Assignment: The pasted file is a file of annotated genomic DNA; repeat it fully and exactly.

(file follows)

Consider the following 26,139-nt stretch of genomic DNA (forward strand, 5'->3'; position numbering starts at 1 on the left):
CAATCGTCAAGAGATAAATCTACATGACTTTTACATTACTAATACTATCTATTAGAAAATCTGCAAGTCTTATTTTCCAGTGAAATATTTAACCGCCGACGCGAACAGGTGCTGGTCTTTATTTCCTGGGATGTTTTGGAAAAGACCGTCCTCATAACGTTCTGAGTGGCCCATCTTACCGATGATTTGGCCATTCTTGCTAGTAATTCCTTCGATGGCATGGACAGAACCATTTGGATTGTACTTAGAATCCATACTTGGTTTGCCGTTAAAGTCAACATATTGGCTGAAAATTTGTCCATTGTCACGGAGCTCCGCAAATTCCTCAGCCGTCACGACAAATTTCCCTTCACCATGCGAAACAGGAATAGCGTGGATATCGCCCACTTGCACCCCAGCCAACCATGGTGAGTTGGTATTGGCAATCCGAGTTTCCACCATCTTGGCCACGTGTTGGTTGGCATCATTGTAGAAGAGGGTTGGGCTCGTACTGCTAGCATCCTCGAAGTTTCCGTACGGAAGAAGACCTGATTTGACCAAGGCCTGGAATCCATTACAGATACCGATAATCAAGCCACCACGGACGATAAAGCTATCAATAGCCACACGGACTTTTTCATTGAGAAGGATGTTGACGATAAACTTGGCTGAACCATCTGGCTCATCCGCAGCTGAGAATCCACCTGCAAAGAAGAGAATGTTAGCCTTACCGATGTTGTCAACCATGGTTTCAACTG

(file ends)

Consider the following 26,139-nt stretch of genomic DNA (forward strand, 5'->3'; position numbering starts at 1 on the left):
CAATCGTCAAGAGATAAATCTACATGACTTTTACATTACTAATACTATCTATTAGAAAATCTGCAAGTCTTATTTTCCAGTGAAATATTTAACCGCCGACGCGAACAGGTGCTGGTCTTTATTTCCTGGGATGTTTTGGAAAAGACCGTCCTCATAACGTTCTGAGTGGCCCATCTTACCGATGATTTGGCCATTCTTGCTAGTAATTCCTTCGATGGCATGGACAGAACCATTTGGATTGTACTTAGAATCCATACTTGGTTTGCCGTTAAAGTCAACATATTGGCTGAAAATTTGTCCATTGTCACGGAGCTCCGCAAATTCCTCAGCCGTCACGACAAATTTCCCTTCACCATGCGAAACAGGAATAGCGTGGATATCGCCCACTTGCACCCCAGCCAACCATGGTGAGTTGGTATTGGCAATCCGAGTTTCCACCATCTTGGCCACGTGTTGGTTGGCATCATTGTAGAAGAGGGTTGGGCTCGTACTGCTAGCATCCTCGAAGTTTCCGTACGGAAGAAGACCTGATTTGACCAAGGCCTGGAATCCATTACAGATACCGATAATCAAGCCACCACGGACGATAAAGCTATCAATAGCCACACGGACTTTTTCATTGAGAAGGATGTTGACGATAAACTTGGCTGAACCATCTGGCTCATCCGCAGCTGAGAATCCACCTGCAAAGAAGAGAATGTTAGCCTTACCGATGTTGTCAACCATGGTTTCAACTG